In 1973, while working on the Virgin Opal claim, Keith Hodson accidentally discovered the 7.25 pound "Bonanza" Opal, which was broken into 5 large pieces and numerous smaller chunks by the bulldoer blade. During 1974-1975, the United States Geological Survey examined the Virgin Opal-Bonanza deposit (among other mines in the area) as part of their study of the mineral potential of Virgin Valley and the Sheldon Range (U.S.G.S., 1984, p.1,131-134). On June 15, 1979, Keith Hodson located the Bon #1-5 Lode mining claims over his existing Virgin Opal Group placers and filed a patent application. A mineral survey was conducted on the Bon #1-5 lode claims between June 25-28, 1979. On September 7, 1982, Keith Hodson received a mineral patent to the Bon #1-5 lode claims, patent # 27-82-0024, covering 103.305 acres. The mine was worked for many years by owner Keith Hodson, and in the early 1980's produced a 3,853 carat limb replacement precious opal discovered by Hodson's wife, Agnes, known as the "Crowning Glory" which was valued at $50,000.00 (USA) as a wet specimen. On July 15, 1988, Keith Hodson (dba Rainbow Ridge Opal Mines Inc) sold the patented Bon #1-5 lode mining claims ("Bonanza Opal Mine") to Richard Leger and Lloyd Olds, who in turn formed a limited partnership selling 1% digging right shares in the mine. Initially the shares sold for $6,000.00 each, and averaged $9,000.00 or so in later years. On September 15, 1989, Richard Leger and Lloyd Olds filed the Virgin Opal #1 and #1A placer claims, claiming ground on either side of and buffering the patented Bonanza Opal mine. On October 22, 1991, the Bonanza shareholder partnership formed Bonanza Opal Mines, Inc., a Nevada corporation. On July 9, 1992, Lloyd Olds and Richard Leger quitclaimeed their interests in the Virgin Opal #1 and #1A placers to the Bonanza corporation, as well as the patented mine. The Virgin Opal placer claims on either side of the patented Bonanza Opal mine were apparently so valuable that Lloyd Olds stipulated in the deed that the claims were to remain with Bonanza Opal Mines Inc forever or be returned to him upon dissolution of the corporation. The corporation subsequently filed buffer lode claims on both sides of the patented mine.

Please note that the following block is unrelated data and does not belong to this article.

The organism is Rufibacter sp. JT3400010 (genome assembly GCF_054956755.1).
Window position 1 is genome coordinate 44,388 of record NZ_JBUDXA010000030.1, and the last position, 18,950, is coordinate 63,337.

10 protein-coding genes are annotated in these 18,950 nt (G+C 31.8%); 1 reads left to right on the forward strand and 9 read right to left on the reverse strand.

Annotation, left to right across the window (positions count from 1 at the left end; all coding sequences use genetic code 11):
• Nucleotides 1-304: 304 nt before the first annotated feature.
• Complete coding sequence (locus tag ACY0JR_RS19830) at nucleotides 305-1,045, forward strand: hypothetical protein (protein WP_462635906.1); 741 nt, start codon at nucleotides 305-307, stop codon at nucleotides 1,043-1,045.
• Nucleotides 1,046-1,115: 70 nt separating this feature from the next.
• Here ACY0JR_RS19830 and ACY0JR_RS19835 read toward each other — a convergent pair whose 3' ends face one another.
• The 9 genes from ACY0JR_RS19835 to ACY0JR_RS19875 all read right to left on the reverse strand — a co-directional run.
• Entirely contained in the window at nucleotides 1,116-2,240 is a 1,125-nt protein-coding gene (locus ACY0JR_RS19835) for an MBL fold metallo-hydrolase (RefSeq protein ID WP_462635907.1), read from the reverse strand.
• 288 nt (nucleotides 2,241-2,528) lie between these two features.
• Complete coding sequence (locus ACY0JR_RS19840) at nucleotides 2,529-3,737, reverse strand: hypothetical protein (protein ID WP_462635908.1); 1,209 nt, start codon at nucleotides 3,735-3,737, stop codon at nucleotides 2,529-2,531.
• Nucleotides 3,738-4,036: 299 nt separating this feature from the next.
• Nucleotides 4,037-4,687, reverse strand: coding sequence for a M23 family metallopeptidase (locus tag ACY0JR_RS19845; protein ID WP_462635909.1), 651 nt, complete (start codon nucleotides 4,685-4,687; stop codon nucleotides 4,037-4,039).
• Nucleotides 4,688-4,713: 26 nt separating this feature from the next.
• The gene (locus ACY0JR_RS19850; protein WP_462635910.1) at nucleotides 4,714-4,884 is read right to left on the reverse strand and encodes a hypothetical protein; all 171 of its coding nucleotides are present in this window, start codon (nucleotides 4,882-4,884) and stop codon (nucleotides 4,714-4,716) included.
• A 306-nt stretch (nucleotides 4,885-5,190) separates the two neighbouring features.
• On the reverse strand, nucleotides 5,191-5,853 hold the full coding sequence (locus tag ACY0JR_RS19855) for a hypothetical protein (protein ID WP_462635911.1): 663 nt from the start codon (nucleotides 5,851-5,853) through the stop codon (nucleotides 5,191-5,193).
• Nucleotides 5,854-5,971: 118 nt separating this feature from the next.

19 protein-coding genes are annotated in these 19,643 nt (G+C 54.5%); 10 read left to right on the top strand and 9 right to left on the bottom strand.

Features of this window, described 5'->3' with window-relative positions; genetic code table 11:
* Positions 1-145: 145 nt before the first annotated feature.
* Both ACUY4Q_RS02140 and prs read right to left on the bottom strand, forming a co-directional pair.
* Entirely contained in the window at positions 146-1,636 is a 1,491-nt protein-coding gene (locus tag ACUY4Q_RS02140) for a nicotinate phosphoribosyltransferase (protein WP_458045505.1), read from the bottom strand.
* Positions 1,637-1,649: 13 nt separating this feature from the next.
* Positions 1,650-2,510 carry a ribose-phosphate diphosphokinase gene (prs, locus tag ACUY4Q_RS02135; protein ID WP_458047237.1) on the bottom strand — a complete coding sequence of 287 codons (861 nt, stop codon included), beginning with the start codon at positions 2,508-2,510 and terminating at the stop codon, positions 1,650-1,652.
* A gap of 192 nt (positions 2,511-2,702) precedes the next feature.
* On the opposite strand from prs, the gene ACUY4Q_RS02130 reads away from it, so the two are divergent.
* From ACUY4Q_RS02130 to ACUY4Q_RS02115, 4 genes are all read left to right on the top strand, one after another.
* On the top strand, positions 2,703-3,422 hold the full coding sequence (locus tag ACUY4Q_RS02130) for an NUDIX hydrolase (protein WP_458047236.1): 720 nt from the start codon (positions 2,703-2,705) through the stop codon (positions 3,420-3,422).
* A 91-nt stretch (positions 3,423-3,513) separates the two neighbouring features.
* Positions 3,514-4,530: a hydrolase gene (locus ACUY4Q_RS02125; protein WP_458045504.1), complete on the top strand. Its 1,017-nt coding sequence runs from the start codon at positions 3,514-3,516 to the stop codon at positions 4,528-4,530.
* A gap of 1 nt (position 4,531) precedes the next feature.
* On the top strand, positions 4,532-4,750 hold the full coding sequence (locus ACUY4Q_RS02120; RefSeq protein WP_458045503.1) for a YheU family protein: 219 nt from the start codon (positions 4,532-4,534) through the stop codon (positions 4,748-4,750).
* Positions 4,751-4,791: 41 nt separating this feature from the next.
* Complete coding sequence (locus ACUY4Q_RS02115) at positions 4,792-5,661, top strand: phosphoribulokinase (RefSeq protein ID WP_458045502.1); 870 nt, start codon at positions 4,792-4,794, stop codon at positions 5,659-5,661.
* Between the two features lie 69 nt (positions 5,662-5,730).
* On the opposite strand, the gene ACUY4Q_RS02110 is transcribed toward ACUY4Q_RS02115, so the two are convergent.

For some time afterwards, the Bonanza corporation and shareholders were involved in lawsuits over management, ownership and share disputes, among other issues. However, after initiating a shareholder plan for the patented mine, considerable amounts of precious opal was recovered, of which 1/2 went to the corporation and 1/2 to the discovering shareholder; exceptional specimens remained property of the corporation. After legalities were settled, the tailings portion of the mine was open for public fee digging.